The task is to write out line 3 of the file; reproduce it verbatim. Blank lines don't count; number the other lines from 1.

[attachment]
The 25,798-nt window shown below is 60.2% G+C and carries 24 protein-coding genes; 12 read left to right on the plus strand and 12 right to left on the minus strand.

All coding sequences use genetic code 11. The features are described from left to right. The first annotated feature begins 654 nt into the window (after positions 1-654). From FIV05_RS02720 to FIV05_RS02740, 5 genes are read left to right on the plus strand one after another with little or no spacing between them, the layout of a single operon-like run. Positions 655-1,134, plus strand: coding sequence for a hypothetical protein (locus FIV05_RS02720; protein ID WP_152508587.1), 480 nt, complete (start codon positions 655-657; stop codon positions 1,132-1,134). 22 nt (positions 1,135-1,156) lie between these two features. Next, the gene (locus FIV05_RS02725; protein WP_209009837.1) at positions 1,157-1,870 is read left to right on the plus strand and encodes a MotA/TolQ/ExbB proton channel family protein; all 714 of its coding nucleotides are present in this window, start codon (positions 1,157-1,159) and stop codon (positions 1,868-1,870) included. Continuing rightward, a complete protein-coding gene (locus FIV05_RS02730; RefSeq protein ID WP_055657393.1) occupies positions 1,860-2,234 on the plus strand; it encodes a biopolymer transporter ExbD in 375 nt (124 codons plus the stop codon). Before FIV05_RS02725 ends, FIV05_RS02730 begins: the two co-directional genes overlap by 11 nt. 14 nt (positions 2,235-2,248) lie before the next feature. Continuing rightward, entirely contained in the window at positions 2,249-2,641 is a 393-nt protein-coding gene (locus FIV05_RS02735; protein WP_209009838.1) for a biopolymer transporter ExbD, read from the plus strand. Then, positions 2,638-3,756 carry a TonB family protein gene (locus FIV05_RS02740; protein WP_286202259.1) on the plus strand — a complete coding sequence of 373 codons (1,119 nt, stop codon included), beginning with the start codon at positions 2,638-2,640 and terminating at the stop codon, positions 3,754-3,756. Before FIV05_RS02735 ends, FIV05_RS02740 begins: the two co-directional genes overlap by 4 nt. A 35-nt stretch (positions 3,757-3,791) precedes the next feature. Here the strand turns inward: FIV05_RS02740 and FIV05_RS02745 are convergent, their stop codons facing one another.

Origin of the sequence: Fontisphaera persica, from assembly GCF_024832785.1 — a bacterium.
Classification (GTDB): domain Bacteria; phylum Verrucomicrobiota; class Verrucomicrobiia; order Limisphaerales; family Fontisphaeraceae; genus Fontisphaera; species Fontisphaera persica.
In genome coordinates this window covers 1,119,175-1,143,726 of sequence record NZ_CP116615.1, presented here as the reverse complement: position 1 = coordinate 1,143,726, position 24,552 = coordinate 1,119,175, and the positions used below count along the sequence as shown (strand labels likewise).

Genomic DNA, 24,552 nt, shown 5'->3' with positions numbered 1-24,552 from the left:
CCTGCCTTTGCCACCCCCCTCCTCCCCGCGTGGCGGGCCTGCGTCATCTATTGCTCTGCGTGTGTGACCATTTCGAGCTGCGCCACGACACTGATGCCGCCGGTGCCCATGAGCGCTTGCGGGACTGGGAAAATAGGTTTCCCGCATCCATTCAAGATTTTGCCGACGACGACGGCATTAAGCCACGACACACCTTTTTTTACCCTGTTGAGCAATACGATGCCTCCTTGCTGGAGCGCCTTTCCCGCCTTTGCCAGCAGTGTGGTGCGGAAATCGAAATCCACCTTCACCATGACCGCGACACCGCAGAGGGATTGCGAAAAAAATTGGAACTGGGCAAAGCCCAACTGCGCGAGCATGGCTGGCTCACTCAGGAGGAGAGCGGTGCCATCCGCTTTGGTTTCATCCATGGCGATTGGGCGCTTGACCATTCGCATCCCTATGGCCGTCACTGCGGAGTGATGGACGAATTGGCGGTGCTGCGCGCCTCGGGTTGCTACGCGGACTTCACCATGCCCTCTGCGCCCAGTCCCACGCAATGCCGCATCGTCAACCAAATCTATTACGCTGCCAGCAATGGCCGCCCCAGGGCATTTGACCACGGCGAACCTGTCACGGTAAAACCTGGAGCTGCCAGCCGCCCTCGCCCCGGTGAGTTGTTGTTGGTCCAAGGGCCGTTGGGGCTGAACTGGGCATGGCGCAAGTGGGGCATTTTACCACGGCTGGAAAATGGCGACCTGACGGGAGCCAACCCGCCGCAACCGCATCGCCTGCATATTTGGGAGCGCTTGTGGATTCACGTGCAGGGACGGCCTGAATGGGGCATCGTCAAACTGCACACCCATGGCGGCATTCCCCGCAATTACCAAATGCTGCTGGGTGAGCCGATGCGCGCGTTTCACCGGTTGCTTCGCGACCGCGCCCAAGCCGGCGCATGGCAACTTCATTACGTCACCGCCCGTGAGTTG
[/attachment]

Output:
Origin of the sequence: Fontisphaera persica, from assembly GCF_024832785.1 — a bacterium.